The criteria for making a substantial contribution to one of the six environmental objectives are listed in Articles 10 to 16 of the Taxonomy Regulation and further detailed in the technical screening criteria (TSC) set out in the Delegated Regulation 2021/2139. This Regulation contains TSC for determining the conditions under which an economic activity qualifies as contributing substantially to only climate change mitigation and climate change adaptation and for determining whether that economic activity causes no significant harm to any of the other environmental objectives.

The European Commission considers activities to be making a substantial contribution when:

  • They have a low impact on the environment and the potential to replace high impact activities,

  • They reduce impact from other activities (e.g. wastewater treatment), or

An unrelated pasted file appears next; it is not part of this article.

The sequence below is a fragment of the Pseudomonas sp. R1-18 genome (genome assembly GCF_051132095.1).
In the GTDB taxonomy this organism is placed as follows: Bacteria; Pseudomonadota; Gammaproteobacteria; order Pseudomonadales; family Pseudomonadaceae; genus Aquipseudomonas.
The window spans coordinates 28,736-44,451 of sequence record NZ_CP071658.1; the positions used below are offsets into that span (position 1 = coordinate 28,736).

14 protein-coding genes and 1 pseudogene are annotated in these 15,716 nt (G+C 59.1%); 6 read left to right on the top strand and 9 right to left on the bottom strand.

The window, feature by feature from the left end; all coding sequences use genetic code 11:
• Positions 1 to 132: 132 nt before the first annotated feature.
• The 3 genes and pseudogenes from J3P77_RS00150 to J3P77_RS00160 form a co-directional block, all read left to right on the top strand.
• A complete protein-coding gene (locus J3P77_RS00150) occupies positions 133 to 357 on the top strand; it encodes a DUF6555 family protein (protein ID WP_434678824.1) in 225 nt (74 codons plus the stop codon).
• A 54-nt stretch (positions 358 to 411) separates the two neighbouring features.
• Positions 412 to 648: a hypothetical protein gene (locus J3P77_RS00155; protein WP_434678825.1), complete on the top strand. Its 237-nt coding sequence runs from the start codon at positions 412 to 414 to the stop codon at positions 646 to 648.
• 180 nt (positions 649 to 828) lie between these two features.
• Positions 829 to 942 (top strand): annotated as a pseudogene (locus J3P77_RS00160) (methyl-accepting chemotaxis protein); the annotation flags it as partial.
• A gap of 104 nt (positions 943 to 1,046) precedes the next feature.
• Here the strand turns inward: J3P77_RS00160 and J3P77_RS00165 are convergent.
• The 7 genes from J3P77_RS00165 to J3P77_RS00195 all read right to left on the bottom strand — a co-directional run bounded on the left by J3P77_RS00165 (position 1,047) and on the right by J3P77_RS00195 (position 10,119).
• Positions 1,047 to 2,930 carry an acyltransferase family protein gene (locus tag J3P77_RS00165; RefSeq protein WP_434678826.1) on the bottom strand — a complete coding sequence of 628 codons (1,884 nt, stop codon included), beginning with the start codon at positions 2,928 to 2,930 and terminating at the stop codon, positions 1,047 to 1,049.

• They make a positive environmental contribution (e.g. restoration of wetlands).

The Taxonomy Regulation recognises two distinct activities that make a substantial contribution: transitional activities (Article 10(2)) and enabling activities (Article 16).

Transitional activities are defined as activities that support the transition to a climate-neutral economy and for which there is no technologically and economically feasible low-carbon alternative. For example, best-in-class cement manufacturing would qualify with three conditions: a) it has greenhouse gas emission levels that correspond to the best performance in the industry b) it does not hamper the development of low-carbon alternatives and c) it does not lead to a lock-in of carbon intensive assets considering the economic lifetime of these assets.

Enabling activities are defined as activities that directly enable others to make a substantial contribution to an environmental objective. For example, manufacturing of renewable energy technologies would qualify with two conditions: a) it does not lead to a lock-in of assets that undermine long-term environmental goals, and b) it has a substantial positive impact.

Do no significant harm

For an economic activity to be aligned with the climate change mitigation objective, it needs to make a substantial contribution to the objective and meet the do no significant harm criteria for the other five remaining environmental objectives.